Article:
Facebook in Decline, Meta in Doldrums

Facebook in Decline, Meta in Doldrums

July 13, 2022 | Updated August 2, 2022

While still a huge player in the digital media and social media world, Facebook is seeing its core business of advertising built on social media engagement decline – forcing parent company Meta to seek new ways of attracting audiences and advertisers. After years of seemingly endless growth, Meta announced in February that Facebook’s daily active users had declined for the first time ever in the last three months of 2021. Although Meta said that its active user count ticked up again in the first months of 2022, Similarweb’s independent estimates show other signs of trouble.

Key takeaways 

  • On a year-over-year basis, traffic to facebook.com has been down every month since February 2021. In June, visits to the website were down 13.5%, year over year. Traffic to the website is 25% lower than it was in the summer of 2019.
  • Visits to the business.facebook.com subdomain have generally been up by double digits, on a year-over-year basis.
    • However, in May and June business traffic also stumbled with a 14% year-over-year decline in June.
    • In addition to buying ads on Facebook and other properties like Instagram, businesses use business.facebook.com to manage business profiles and make organic connections with customers. If the recent dip turns into a sustained trend, that would suggest businesses are seeing less value in investing time and money, as well as advertising dollars, in the Facebook platform.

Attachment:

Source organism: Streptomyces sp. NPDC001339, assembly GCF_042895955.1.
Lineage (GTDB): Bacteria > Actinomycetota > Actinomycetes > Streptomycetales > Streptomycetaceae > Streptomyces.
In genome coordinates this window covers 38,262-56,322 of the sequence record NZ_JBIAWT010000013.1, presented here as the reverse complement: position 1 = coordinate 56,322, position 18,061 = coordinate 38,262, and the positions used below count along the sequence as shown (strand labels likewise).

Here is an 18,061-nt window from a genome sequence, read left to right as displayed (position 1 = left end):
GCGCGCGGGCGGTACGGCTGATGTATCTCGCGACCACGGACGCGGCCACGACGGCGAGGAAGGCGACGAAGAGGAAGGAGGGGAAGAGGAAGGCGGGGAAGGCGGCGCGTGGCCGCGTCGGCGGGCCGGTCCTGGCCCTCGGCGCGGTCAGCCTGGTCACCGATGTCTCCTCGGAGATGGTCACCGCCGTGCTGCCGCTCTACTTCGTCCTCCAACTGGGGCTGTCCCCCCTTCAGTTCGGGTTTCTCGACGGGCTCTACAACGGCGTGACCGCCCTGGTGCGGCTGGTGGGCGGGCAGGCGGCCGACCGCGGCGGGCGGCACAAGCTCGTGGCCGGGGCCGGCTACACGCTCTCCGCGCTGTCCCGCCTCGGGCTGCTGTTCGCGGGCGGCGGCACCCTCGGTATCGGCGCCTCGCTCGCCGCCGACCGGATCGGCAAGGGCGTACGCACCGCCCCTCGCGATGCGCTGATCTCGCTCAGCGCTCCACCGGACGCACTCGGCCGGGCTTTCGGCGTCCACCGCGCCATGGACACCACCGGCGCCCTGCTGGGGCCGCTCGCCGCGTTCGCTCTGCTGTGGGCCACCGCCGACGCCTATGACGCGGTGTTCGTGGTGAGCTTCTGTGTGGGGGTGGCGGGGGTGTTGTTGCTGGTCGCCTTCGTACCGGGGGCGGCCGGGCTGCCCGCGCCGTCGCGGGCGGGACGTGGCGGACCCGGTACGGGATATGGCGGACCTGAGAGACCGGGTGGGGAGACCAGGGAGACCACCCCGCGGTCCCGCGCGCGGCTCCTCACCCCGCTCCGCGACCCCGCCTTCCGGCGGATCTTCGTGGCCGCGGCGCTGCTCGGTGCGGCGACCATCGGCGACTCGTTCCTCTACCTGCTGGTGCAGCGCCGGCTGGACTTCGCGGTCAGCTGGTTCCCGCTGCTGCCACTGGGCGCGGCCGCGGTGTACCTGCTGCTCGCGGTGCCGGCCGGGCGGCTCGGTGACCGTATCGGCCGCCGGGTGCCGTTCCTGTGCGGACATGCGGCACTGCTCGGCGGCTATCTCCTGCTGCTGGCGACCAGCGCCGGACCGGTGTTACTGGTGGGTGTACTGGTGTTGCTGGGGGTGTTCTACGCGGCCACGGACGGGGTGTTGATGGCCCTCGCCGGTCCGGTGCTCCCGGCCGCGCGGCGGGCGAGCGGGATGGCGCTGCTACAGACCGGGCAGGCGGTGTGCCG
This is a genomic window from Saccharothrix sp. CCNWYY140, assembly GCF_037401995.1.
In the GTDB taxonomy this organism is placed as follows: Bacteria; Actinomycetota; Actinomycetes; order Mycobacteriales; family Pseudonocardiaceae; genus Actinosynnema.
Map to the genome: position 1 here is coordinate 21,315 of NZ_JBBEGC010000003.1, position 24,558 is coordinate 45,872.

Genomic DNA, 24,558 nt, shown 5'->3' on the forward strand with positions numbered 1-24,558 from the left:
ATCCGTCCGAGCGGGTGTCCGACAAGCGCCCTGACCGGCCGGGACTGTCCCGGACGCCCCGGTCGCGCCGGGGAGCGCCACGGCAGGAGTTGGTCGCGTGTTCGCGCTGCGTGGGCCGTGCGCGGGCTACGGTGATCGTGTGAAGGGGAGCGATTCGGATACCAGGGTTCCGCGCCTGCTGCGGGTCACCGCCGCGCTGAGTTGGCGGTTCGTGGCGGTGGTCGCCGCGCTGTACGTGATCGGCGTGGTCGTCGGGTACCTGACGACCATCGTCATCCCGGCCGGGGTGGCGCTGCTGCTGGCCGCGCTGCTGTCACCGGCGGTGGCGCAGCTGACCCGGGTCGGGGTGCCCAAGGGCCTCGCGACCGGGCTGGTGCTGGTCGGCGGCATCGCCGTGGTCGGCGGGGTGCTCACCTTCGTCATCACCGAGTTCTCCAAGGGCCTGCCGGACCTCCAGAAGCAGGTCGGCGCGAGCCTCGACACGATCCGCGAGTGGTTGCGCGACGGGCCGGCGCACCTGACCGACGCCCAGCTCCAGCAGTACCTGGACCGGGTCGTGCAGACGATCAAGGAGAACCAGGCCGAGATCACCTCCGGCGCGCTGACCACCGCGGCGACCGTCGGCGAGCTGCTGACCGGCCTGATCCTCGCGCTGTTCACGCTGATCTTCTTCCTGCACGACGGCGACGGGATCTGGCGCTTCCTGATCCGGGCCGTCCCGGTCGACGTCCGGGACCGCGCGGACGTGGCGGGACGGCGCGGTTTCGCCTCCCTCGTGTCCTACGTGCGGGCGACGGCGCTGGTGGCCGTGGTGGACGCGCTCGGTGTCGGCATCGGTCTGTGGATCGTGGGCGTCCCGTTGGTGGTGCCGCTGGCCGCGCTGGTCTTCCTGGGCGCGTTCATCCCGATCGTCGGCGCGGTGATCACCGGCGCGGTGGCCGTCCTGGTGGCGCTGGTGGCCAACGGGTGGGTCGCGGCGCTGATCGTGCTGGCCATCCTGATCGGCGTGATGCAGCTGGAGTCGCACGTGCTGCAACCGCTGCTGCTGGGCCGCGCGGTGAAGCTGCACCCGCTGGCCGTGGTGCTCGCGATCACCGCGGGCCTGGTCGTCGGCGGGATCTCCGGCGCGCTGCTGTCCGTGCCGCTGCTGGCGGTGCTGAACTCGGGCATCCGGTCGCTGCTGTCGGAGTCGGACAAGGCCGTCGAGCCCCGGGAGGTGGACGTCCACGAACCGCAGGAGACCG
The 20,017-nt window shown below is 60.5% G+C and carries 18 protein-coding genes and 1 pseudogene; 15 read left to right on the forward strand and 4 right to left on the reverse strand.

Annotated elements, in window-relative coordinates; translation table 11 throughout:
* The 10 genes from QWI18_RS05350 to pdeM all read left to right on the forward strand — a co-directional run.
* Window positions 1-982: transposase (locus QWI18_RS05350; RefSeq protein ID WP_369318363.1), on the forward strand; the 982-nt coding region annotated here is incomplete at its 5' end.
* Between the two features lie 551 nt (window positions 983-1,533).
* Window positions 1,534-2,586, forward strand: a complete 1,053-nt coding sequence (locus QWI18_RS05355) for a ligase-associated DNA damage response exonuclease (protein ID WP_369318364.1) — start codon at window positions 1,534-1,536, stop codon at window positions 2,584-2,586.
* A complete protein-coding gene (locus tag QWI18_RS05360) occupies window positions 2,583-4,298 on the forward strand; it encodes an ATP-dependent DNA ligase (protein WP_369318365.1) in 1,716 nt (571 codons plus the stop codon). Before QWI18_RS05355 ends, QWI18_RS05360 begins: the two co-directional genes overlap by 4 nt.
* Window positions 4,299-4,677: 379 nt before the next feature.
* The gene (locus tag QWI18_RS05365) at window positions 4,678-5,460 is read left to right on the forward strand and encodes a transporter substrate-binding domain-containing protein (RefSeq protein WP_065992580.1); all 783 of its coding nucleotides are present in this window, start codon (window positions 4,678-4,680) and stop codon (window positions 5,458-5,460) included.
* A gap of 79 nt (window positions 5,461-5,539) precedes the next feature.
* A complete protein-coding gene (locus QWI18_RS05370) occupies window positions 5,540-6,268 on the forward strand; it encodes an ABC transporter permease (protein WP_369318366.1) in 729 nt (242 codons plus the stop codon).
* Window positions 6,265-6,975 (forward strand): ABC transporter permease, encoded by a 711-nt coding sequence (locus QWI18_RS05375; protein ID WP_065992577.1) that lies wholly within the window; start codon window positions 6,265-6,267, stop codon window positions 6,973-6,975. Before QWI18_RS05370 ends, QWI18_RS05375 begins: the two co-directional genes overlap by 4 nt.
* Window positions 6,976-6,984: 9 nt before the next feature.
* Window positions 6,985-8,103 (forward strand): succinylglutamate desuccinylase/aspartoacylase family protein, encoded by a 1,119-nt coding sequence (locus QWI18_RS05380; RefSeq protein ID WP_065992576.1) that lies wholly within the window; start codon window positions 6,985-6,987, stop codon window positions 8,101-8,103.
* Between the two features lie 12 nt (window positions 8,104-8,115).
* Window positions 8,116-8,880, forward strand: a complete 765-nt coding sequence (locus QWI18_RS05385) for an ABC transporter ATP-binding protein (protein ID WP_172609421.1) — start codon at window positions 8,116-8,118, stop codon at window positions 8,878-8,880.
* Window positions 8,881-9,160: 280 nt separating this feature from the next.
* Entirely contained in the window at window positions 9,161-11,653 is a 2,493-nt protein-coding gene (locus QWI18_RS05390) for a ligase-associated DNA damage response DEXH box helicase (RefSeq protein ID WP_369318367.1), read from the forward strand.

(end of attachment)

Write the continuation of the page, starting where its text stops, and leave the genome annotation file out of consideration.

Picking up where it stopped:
• Other businesses whose fortunes are intertwined with Facebook’s, such as the digital publisher Buzzfeed, are also feeling the pain. As recently as May 2019, Buzzfeed got 68.5% of its traffic from Facebook referrals; in May 2022, Facebook referrals accounted for a 43% share – and total traffic to buzzfeed.com dropped about 27% over that period.
  • Some of the people who have left Facebook’s website may be accessing the service by mobile phone instead. However, based on Similarweb data for Android devices the average number of daily active users for June was almost unchanged from what it was a year ago.
  • Based on a more limited data set for iOS device usage within the U.S., Facebook has seen about a 2% gain in monthly average users, according to Similarweb estimates. However, the value of the mobile audience is undermined by Apple’s decision to limit the ability of advertisers to track users on iOS devices – a change Meta says will cost it $10 billion in lost sales this year. Google is also tightening its policy on mobile tracking.
  • The metaverse ambitions announced along with the company’s name change from Facebook to Meta remain in their infancy. Near-term, Facebook is more concerned with building an audience for the Reels short video feature it added to Instagram to counter the rapid growth of upstart social network TikTok.